I'm pretty sure he didn't actually eat the moss. Even if it smelled of rodent, it gives of no heat signature.

    He is just HUNGRY and still in feed mode. Not the time you want to mess with him to check what he ate. If his head is sticking out of his hide and his face / mouth looks fine, he is just fine.

    He is still looking for food. Are you feeding with long tongs or dangle the mice by the tail with your hands? I highly recommend you get long hemostats and use those for feeding. You can then hold the rat/mouse behind the head and present to the snake without dangling it. Either way, you won't have to drop it.

    Or just lay them down in front of the hide.

    I bet your boy is just fine, he was just hungry still. Lift the hide tomorrow and check on him, and let us know
    I use the long feeding tongs. When I prevented it the first time and he missed I totally freaked and pulled back because he's a big boy and I was scared for my hand lol. He completely missed it though and seemed to go for my hand. I make sure the mice are really warm so I can't see him mistaken it for my hand. It's new to him so maybe that's why? I know I shouldn't have pulled back have but it just happened. I had adult mice that are too big for my little one so I just wanted to see if he would eat. Next week I will get him a rat. That should fill him up.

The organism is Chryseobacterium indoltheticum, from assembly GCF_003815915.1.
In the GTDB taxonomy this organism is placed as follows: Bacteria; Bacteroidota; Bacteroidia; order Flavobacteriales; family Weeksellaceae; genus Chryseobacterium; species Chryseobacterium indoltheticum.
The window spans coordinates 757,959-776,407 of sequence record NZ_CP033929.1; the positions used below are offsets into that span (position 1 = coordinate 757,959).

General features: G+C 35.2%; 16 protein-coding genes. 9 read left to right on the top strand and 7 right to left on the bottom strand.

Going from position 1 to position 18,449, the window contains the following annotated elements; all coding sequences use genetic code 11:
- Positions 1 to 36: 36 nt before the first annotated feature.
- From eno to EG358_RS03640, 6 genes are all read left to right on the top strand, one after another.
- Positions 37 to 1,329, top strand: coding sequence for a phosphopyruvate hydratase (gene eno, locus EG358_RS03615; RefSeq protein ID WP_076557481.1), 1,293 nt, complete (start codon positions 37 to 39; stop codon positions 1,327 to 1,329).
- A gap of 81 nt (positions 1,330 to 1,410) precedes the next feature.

This is a sign he's doing really well now right? Health wise, I mean.

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  13. #9
    Registered User craigafrechette's Avatar
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    Re: 2 mice and striking at Moss then eating it.

    Quote Originally Posted by zina10 View Post
    I'm pretty sure he didn't actually eat the moss. Even if it smelled of rodent, it gives of no heat signature.

    He is just HUNGRY and still in feed mode. Not the time you want to mess with him to check what he ate. If his head is sticking out of his hide and his face / mouth looks fine, he is just fine.

    He is still looking for food. Are you feeding with long tongs or dangle the mice by the tail with your hands? I highly recommend you get long hemostats and use those for feeding. You can then hold the rat/mouse behind the head and present to the snake without dangling it. Either way, you won't have to drop it.